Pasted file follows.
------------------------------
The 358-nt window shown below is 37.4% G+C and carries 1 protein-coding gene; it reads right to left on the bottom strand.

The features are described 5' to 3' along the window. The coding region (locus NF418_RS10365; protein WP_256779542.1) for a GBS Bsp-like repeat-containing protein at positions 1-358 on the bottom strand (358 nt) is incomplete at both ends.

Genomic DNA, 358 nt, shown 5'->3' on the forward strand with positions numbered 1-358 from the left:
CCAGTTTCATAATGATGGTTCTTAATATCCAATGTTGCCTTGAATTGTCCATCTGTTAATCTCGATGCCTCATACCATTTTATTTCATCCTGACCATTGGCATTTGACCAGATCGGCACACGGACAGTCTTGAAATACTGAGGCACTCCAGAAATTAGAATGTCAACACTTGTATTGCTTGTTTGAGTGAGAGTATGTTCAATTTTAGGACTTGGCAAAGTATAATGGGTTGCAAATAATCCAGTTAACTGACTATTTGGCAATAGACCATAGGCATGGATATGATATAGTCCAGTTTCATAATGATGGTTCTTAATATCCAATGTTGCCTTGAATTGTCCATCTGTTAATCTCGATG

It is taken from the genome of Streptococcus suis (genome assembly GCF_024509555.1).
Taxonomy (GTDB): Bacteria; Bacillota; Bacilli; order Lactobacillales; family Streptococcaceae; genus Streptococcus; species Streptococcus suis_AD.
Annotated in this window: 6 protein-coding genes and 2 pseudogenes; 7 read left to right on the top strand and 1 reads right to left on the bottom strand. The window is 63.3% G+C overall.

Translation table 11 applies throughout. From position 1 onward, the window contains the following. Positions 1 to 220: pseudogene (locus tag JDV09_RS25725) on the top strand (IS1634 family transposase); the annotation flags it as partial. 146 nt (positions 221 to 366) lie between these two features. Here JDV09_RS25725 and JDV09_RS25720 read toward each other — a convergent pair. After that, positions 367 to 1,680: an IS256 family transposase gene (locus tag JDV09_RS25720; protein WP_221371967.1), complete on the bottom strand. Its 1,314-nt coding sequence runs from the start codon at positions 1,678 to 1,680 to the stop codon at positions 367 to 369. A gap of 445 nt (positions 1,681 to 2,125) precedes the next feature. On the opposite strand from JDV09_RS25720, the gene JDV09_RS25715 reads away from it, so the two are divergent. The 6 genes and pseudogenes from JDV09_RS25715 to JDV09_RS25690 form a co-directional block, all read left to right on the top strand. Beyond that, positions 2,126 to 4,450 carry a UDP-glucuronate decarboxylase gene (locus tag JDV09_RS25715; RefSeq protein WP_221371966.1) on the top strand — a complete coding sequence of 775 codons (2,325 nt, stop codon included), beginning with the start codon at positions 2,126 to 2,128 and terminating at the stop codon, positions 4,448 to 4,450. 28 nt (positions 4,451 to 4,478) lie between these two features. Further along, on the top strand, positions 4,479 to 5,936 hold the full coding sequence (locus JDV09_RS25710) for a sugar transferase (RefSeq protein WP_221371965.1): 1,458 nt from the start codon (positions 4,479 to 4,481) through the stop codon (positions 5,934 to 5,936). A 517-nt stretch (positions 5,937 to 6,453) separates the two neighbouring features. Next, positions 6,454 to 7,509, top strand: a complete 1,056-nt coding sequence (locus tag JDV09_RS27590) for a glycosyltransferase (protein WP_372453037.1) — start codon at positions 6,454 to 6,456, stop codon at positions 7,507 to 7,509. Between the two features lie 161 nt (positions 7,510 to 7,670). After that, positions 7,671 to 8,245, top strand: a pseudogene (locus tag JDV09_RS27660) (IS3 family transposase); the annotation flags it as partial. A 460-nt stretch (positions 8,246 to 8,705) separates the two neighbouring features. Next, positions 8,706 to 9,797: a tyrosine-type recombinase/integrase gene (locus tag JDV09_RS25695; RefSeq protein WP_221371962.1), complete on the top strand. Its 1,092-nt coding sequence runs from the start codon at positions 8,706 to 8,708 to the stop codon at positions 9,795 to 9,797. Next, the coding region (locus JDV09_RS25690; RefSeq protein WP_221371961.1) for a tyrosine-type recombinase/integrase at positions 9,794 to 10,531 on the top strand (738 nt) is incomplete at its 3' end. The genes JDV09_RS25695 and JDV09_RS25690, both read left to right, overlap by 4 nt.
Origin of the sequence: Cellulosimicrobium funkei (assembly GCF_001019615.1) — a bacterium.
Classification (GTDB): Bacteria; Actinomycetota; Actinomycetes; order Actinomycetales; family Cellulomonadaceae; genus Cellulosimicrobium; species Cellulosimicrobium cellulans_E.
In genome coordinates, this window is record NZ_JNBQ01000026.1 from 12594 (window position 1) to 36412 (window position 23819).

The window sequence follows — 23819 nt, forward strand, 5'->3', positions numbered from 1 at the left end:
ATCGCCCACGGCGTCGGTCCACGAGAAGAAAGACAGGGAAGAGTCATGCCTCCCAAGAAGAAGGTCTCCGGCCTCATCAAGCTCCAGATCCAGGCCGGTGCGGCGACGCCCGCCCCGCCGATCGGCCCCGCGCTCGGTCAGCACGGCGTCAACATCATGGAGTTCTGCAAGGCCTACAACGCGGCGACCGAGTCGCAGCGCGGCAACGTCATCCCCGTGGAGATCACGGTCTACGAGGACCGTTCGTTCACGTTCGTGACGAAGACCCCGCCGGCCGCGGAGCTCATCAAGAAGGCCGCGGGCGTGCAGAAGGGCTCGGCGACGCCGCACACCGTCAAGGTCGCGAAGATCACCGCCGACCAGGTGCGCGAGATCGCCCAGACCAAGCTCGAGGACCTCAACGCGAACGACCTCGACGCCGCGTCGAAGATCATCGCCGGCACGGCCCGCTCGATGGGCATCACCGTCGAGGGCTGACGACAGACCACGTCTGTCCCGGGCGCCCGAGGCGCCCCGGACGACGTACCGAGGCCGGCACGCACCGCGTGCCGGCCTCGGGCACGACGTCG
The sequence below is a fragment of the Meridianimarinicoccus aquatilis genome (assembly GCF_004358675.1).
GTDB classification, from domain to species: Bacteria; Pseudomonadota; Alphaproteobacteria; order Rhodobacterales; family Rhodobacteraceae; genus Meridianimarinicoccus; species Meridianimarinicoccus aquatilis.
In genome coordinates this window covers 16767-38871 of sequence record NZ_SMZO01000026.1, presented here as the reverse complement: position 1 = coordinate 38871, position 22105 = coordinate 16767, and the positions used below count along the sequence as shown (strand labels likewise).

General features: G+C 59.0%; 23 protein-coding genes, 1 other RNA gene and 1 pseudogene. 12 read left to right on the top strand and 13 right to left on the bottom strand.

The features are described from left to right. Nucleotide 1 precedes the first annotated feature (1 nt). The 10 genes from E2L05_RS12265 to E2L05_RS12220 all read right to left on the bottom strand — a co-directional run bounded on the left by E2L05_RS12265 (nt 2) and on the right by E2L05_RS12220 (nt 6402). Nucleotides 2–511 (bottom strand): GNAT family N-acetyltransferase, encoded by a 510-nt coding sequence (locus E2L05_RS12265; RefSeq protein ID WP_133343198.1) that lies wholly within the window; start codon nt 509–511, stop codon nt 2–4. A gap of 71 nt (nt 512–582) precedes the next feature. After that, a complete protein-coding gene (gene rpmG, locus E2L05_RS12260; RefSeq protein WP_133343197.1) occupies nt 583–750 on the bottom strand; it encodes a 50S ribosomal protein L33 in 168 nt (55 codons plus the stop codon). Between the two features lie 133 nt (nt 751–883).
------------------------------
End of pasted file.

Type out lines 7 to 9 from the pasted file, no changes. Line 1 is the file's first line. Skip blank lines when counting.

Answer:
Annotated in this window: 6 protein-coding genes and 2 pseudogenes; 7 read left to right on the top strand and 1 reads right to left on the bottom strand. The window is 63.3% G+C overall.

Translation table 11 applies throughout. From position 1 onward, the window contains the following. Positions 1 to 220: pseudogene (locus tag JDV09_RS25725) on the top strand (IS1634 family transposase); the annotation flags it as partial. 146 nt (positions 221 to 366) lie between these two features. Here JDV09_RS25725 and JDV09_RS25720 read toward each other — a convergent pair. After that, positions 367 to 1,680: an IS256 family transposase gene (locus tag JDV09_RS25720; protein WP_221371967.1), complete on the bottom strand. Its 1,314-nt coding sequence runs from the start codon at positions 1,678 to 1,680 to the stop codon at positions 367 to 369. A gap of 445 nt (positions 1,681 to 2,125) precedes the next feature. On the opposite strand from JDV09_RS25720, the gene JDV09_RS25715 reads away from it, so the two are divergent. The 6 genes and pseudogenes from JDV09_RS25715 to JDV09_RS25690 form a co-directional block, all read left to right on the top strand. Beyond that, positions 2,126 to 4,450 carry a UDP-glucuronate decarboxylase gene (locus tag JDV09_RS25715; RefSeq protein WP_221371966.1) on the top strand — a complete coding sequence of 775 codons (2,325 nt, stop codon included), beginning with the start codon at positions 2,126 to 2,128 and terminating at the stop codon, positions 4,448 to 4,450. 28 nt (positions 4,451 to 4,478) lie between these two features. Further along, on the top strand, positions 4,479 to 5,936 hold the full coding sequence (locus JDV09_RS25710) for a sugar transferase (RefSeq protein WP_221371965.1): 1,458 nt from the start codon (positions 4,479 to 4,481) through the stop codon (positions 5,934 to 5,936). A 517-nt stretch (positions 5,937 to 6,453) separates the two neighbouring features. Next, positions 6,454 to 7,509, top strand: a complete 1,056-nt coding sequence (locus tag JDV09_RS27590) for a glycosyltransferase (protein WP_372453037.1) — start codon at positions 6,454 to 6,456, stop codon at positions 7,507 to 7,509. Between the two features lie 161 nt (positions 7,510 to 7,670). After that, positions 7,671 to 8,245, top strand: a pseudogene (locus tag JDV09_RS27660) (IS3 family transposase); the annotation flags it as partial. A 460-nt stretch (positions 8,246 to 8,705) separates the two neighbouring features. Next, positions 8,706 to 9,797: a tyrosine-type recombinase/integrase gene (locus tag JDV09_RS25695; RefSeq protein WP_221371962.1), complete on the top strand. Its 1,092-nt coding sequence runs from the start codon at positions 8,706 to 8,708 to the stop codon at positions 9,795 to 9,797. Next, the coding region (locus JDV09_RS25690; RefSeq protein WP_221371961.1) for a tyrosine-type recombinase/integrase at positions 9,794 to 10,531 on the top strand (738 nt) is incomplete at its 3' end. The genes JDV09_RS25695 and JDV09_RS25690, both read left to right, overlap by 4 nt.
Origin of the sequence: Cellulosimicrobium funkei (assembly GCF_001019615.1) — a bacterium.